In 2017 I obtained my Ph.D. in physics from Montana
State University with my dissertation "Long-term Variability of the
Sun in the Context of Solar-Analog Stars." I am currently an NCAR
Advanced Study Program Postdoctoral Fellow working at the High
Altitude Observatory in Boulder, Colorado. My research is on
long-term solar and stellar magnetic variability and the stellar
I received my B.S. in physics in 2003 from the
University of Minnesota, Twin Cities followed by seven years of
software development work for the Compact Muon Solenoid project at
CERN. After leaving CERN in 2010 I worked briefly at the Observatório
Nacional in Rio de Janeiro before coming to Montana to resume my
The following topics are interests for my PhD thesis
The solar cycle. The roughly 11-year solar cycle modulates
many solar phenomenon including the number of sunspots, the solar
irradiance, as well as the frequency of flares and CMEs. What is
responsible for this cycle, and for the subtle variations of it? What
determines the period of the cycle, and did the period vary throughout
the life of the Sun? What has its impact been on the history of the
Earth and the Solar System?
Sun-like stars. Are there any solar twins out there, with
comparable mass, composition, spectral features, and magnetic cycle?
In this context, is the Sun's variability normal or abnormal? What
are the essential parameters which determine the magnetic activity of
Helio/Astro-seismology. Like regular seismology, we use
the acoustic waves travelling through the object to learn about the
conditions of the interior, which can't otherwise be measured.
Astroseismology allows measurement of stellar parameters crucial to
the working of the magnetic dynamo.
Magnetic cycle Grand Minnima. During the "Maunder Minima"
the 11-year solar cycle inexplicably stopped between 1645 and 1715, as
sunspots became exceedingly rare. How frequent are these cessations
of activity? What causes their onset, and what causes the cycle to
later start up again?
The faint young Sun paradox. Stellar models predict that
the ancient young Sun was only 70% as intense as it is today, and
would provide insufficient energy for the Earth to have a liquid
ocean. However, geological and paleontological evidence show that the
Earth did have a liquid ocean and at times was quite warm and humid.
What is the explanation for this contradiction?
These topics are also interesting to me, but not
closely related to my thesis reseach. Maybe I'll look into it
Large-scale scientific computing. Every sub-field of
science is transitioning into a new era where increases in data volume
necessitate new approaches to data analysis, as well as opening up new
possibilities for discovery. For solar physics, I am interested in
finding ways to use expansive datasets such as from the SDO mission to
do large-scale statistical studies that were not possible in previous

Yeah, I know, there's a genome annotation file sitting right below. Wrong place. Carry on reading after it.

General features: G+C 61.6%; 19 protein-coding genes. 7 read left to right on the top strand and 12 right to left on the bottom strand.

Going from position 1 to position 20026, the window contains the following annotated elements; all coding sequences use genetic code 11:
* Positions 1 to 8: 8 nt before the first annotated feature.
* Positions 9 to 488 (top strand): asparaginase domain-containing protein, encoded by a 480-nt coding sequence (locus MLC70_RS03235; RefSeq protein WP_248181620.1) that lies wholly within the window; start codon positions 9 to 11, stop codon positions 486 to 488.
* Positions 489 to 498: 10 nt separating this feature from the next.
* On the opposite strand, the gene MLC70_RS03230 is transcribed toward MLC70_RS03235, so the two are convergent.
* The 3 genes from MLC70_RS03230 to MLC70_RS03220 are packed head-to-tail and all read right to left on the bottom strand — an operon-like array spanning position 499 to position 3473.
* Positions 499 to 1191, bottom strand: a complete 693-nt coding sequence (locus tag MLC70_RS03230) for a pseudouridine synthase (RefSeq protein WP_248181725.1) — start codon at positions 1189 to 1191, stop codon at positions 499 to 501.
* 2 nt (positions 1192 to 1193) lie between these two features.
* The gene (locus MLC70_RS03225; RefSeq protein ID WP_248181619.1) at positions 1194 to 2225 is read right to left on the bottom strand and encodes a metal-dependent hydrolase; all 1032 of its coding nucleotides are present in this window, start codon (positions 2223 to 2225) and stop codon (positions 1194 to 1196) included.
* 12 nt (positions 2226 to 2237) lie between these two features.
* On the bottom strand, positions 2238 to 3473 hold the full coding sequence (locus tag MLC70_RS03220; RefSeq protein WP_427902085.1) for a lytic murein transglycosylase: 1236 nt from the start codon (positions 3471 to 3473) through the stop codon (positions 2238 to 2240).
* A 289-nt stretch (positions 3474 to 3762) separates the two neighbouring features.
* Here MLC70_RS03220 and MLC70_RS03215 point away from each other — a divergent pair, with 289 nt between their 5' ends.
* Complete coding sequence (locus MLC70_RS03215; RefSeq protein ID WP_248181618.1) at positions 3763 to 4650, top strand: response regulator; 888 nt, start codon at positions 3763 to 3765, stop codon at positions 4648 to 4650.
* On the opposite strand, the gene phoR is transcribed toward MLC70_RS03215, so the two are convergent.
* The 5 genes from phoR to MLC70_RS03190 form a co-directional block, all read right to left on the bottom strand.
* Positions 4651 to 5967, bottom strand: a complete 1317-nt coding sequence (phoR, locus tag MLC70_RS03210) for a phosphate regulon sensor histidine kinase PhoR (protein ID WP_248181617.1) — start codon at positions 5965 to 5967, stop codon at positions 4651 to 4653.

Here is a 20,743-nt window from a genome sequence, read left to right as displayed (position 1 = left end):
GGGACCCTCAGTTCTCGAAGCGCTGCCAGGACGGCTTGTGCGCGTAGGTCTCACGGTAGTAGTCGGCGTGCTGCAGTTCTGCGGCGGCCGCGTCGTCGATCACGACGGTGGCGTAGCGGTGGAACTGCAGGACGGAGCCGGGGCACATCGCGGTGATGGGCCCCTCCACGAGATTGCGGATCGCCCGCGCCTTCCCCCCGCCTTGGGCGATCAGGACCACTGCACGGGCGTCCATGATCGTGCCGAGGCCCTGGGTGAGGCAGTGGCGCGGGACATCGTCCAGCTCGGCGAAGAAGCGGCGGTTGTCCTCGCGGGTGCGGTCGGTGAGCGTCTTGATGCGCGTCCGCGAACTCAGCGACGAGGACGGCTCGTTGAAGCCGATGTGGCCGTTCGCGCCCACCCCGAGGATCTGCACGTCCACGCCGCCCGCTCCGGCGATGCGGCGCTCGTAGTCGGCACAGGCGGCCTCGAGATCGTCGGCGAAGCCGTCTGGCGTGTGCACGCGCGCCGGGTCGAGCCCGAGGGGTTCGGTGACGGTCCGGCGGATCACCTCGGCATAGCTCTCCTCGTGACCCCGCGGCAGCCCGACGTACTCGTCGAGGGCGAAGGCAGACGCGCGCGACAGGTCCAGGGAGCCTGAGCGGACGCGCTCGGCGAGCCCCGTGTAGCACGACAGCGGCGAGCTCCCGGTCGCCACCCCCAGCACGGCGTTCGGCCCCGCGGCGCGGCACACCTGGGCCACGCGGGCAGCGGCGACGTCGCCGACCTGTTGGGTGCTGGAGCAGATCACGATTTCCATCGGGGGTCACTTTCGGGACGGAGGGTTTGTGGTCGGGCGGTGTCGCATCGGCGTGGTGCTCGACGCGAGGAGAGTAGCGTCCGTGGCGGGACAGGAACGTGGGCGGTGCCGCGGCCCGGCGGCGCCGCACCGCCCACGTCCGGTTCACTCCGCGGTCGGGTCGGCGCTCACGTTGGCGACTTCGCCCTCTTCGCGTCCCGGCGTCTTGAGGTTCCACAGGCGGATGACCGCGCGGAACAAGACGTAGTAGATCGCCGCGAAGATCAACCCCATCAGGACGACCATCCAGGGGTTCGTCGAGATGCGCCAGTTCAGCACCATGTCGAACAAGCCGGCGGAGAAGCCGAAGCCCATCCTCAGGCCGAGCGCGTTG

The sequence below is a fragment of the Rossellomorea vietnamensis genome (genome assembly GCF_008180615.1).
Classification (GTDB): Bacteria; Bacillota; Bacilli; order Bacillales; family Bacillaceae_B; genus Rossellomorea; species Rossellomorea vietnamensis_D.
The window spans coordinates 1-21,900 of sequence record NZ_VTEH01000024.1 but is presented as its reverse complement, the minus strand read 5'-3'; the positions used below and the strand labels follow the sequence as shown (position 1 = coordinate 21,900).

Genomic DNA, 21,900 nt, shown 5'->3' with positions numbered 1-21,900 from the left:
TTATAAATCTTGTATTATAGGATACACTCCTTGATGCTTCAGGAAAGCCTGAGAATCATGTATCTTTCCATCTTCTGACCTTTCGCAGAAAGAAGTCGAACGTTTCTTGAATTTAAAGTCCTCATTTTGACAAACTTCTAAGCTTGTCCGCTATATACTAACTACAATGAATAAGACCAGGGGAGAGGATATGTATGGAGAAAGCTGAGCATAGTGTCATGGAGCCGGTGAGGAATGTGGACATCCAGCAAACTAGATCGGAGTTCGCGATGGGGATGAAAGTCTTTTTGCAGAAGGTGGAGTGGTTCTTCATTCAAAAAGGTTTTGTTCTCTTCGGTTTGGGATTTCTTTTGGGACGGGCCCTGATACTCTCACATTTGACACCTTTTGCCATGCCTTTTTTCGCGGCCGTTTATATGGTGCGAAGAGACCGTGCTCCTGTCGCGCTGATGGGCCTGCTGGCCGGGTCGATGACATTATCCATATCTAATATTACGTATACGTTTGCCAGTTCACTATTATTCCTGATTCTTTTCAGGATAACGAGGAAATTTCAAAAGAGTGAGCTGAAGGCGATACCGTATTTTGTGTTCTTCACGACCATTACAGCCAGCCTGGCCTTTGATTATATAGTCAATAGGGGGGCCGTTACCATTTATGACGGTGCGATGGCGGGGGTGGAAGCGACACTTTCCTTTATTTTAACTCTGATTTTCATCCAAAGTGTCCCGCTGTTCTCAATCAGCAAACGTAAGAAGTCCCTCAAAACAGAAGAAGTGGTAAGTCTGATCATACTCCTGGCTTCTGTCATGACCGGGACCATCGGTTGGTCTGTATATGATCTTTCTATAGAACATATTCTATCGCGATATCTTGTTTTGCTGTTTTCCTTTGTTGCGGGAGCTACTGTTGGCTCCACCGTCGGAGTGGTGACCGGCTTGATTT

Acceleration of particles by the Sun. The Sun has the
largest and most active magnetic field in the solar system and is the
best place for us to study natural particle acceleration processes in
detail. The same events which are responsible for impressive solar
flares and coronal mass ejections are responsible for accelerating
particles anywhere from 1 MeV up to the GeV scale. These mechanisms
are likely analogous to those which accelerate ultra-high-energy
cosmic rays, where kinetic energies exceeding 10^20 eV have been
Coronal mass ejections, solar wind, and the space environment.
Coronal mass ejections are solar events whose effects may be felt here
on Earth. The acceleration of asteroid-sized amounts of material into
space and the subsequent impact with the Earth's magnetic field is
responsible for the auroras as well as for radio and satellite
disturbances which have an impact on our modern way of life.
Structure of the heliosphere. The interaction between the
heliosphere and the interstellar medium is only recently being made
available to direct observation. Measurements from the still-going
Voyager probes and energetic neutral particle measurements from the
IBIX spacecraft have brought forth new questions about the size, shape
and structure of the outer edge of our Sun's influence.
Exoplanet remote sensing. Kepler and other exoplanet
efforts are expanding the catalog of known worlds. Some planets with
wide orbits have already been imaged, and the atmospheres of eclipsing
planets can be investigated via spectral analysis of the host star.
We are just beginning to understand what variety of worlds are
possible in our galaxy.
When I'm not working on physics or writing some
computer program I like to...
Play guitar. I play mostly classical guitar, though I
dabble in blues, jazz, rock, folk and country as well as Brazilian
styles bossa nova and choro. I also like to experiment with a lot of
different sounds, and for this I have a Brian Moore MIDI guitar and
tons of software instruments like those from the Native Instruments
Komplete 8 package.
Go outside. Montana is great for this. I like biking,
hiking, and canoeing, though I suspect Minnesota was better for
Travel. I've lived in Switzerland and Brazil and seen a
lot of nice places along with my wonderful wife, Patricia. I suspect
we'll see a lot more interesting places as time goes on.
Take photos. When I'm outside or traveling I like to take
pictures. Sometimes I even take good ones. When I do, I put them on
my flickr photostream. A few random pictures are shown below.